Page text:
As Palast and I discuss in our Backstory interview, Crosscheck-induced purges may have already tipped the balance of power in some closely-fought senate races this election cycle, and the purging is only just beginning. Expect it to be even further along by 2016.

Tales from the Grand Jury Room

What is it like to serve on a grand jury? Lots of people are suddenly curious after grand juries in Ferguson, MO and Staten Island, NY failed to indict police officers for killing unarmed black men.

Misha Leptic of 3QuarksDaily recalls his experiences as a grand juror in New York City:

Eventually, in the course of our daily proceedings a curiously adversarial dynamic developed. As a jury, we did our best to establish a solid understanding of what transpired for any given case. But much of it felt like being in Plato’s cave. We only saw what the prosecutors and police wanted us to see, and would further guide us, as much as possible, in how to see it. Due to the confidential nature of the proceedings, note-taking was prohibited. And without the counterbalancing presence of a defense counsel, or of the salutary effects of cross-examination, the end result was, more often than not, a shrug of the shoulders and a vote to indict. [3QD]

Leptic concludes that, “[i]f the purpose of the system is to generate indictments, then the system works really well. Hence the well-known quote from chief justice Wachtler about the indictability of ham sandwiches.”

If it’s that easy for a semi-motivated prosecutor to get an indictment at a low standard of proof in an unopposed proceeding, it really makes you wonder why the police officer who choked Eric Garner walked free and the guy who filmed the attack got indicted on an ostensibly unrelated charge. It’s all about priorities.


[Photo credit: Indict! Indict! Indict! Jeffreyw, Creative Commons.]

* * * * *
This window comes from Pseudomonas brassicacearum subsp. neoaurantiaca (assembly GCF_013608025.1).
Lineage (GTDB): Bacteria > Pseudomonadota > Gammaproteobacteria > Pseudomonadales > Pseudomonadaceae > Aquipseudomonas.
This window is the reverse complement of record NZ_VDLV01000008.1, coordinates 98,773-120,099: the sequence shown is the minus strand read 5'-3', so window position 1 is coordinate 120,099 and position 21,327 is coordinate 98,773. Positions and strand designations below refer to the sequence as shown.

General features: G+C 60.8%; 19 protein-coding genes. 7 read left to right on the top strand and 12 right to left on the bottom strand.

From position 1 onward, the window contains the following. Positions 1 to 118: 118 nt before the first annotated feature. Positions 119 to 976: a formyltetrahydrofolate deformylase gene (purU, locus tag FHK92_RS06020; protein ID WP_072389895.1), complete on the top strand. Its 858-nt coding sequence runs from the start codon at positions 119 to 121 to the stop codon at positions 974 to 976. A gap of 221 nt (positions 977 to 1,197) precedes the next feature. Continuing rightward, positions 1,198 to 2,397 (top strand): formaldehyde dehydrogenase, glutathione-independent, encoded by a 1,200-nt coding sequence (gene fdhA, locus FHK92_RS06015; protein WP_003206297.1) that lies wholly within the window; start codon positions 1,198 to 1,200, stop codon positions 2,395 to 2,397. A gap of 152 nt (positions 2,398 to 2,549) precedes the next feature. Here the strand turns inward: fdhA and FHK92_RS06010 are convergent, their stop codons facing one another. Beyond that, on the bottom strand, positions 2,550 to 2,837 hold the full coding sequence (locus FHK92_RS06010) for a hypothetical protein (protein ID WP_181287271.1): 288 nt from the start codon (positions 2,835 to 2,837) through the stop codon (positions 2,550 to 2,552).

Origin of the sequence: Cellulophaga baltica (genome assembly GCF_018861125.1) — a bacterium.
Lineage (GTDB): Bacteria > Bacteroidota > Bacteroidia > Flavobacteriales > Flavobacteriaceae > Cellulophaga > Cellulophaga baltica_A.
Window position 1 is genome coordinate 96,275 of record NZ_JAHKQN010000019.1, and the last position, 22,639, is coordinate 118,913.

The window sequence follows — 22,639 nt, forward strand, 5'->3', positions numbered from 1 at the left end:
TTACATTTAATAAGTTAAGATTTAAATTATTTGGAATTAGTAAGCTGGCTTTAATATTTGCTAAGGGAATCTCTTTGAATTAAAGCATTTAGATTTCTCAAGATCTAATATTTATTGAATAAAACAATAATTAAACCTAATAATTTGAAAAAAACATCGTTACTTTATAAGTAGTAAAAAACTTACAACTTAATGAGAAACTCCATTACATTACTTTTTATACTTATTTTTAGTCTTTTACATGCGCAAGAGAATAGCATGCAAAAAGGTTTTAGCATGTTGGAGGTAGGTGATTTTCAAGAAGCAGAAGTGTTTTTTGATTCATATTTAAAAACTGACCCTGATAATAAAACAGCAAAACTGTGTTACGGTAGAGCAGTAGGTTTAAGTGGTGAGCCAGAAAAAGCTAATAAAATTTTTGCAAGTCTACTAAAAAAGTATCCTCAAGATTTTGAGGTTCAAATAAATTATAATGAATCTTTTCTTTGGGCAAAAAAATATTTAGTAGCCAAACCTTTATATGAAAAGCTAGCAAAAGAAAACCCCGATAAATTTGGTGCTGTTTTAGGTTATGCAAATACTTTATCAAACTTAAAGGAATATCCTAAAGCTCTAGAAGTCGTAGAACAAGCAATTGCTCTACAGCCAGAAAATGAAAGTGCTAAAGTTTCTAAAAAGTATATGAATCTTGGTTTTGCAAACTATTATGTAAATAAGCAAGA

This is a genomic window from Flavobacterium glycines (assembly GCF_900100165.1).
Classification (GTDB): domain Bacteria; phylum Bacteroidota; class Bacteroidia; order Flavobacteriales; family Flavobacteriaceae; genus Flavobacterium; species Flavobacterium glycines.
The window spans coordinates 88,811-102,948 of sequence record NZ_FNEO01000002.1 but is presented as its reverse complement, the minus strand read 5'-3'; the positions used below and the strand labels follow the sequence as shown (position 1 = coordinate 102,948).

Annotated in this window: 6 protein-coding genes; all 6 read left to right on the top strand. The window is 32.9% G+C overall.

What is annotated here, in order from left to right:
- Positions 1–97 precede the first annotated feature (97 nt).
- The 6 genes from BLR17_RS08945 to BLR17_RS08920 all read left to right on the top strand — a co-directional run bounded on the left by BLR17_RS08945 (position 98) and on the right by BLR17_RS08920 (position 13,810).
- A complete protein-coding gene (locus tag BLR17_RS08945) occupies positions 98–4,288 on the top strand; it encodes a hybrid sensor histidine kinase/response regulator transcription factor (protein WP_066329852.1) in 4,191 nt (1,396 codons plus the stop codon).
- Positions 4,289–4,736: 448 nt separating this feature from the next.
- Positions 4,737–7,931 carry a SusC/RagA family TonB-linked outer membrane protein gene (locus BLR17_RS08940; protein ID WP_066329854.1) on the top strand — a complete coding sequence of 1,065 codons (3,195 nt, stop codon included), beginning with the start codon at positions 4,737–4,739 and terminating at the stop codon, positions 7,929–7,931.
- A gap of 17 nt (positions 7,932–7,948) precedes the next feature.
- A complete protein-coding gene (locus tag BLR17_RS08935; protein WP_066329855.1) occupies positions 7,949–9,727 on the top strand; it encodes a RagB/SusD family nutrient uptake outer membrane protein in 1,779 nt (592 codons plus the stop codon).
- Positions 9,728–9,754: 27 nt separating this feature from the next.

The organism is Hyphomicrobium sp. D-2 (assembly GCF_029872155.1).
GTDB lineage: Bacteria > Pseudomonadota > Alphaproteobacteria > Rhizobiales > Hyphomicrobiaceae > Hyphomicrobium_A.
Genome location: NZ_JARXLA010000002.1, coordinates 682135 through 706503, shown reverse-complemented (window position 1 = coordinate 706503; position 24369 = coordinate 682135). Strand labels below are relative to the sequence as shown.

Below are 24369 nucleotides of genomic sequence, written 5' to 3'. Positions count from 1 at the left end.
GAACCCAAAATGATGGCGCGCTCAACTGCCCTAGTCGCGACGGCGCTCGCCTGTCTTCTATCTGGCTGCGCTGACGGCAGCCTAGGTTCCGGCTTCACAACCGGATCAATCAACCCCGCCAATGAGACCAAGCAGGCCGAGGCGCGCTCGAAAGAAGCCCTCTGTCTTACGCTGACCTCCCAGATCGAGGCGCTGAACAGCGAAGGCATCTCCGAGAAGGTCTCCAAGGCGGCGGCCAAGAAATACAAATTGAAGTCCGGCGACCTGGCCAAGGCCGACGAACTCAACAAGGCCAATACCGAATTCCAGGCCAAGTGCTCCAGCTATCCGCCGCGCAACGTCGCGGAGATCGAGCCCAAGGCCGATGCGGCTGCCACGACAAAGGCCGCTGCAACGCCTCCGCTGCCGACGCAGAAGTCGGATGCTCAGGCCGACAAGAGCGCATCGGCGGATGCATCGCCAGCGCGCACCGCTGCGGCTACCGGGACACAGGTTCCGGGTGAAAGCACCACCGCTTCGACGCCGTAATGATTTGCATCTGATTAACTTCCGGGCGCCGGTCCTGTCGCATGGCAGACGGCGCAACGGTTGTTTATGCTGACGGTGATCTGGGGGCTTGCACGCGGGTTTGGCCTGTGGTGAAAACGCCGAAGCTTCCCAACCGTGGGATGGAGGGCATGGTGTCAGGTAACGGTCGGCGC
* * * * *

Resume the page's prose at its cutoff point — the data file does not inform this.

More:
Sidney's Picks: Police Killings Under-Counted; ALEC Sets Sights on Cities


  • ALEC is setting its sights on city governments, reports Sidney-winner Moshe Z. Marvit.
  • Where do dictators, and money launderers get the shell companies they need to hide their crimes? From this law firm.
  • Distinguished and dedicated New York Times labor reporter Steven Greenhouse is taking a buyout.


[Photo credit: Wander Mule, Creative Commons.]

Blankenship Indictment Makes History in Coal Country

The history of coal mining is full of disasters and deaths caused by management negligence, but former Massey Energy CEO Don Blankenship is the first U.S. coal executive to face criminal charges for his role in the deaths of miners:

Legal experts call the case against Mr. Blankenship, a figure both feared and renowned for his power in West Virginia, a turning point after a century in which the power of coal barons over politicians, courts and the economy protected them.

“Those responsible for managing mines in a way that caused multiple deaths were never held responsible,” said Patrick McGinley, a law professor at West Virginia University.

“It shocks the conscience.” The Charleston Gazette, a newspaper with a history of reporting on coal’s costs to the state, said simply, “This indictment is momentous.” [NYT]

This could be a watershed moment in labor history.

[Photo credit: Wendy Cooper, Creative Commons.]

Former UPS Driver to Demand Job Protections for Pregnant Women from Supreme Court

Peggy Young, an ex-driver for United Parcel Service, is suing her former employer for placing her on unpaid leave during her pregnancy after her doctor told her that she couldn’t lift anything heavy. The Supreme Court will hear her case on Wednesday. UPS has announced that it will institute light duty for pregnant workers starting in January, but this case will determine whether UPS’s old rule broke the law. Adam Liptak of the New York Times expects that Young’s case will be a much-needed victory for women’s rights advocates before the high court, who have suffered setbacks on contraception, abortion, equal pay, and medical leave in recent months. 


[Photo credit: Shameless Photography.]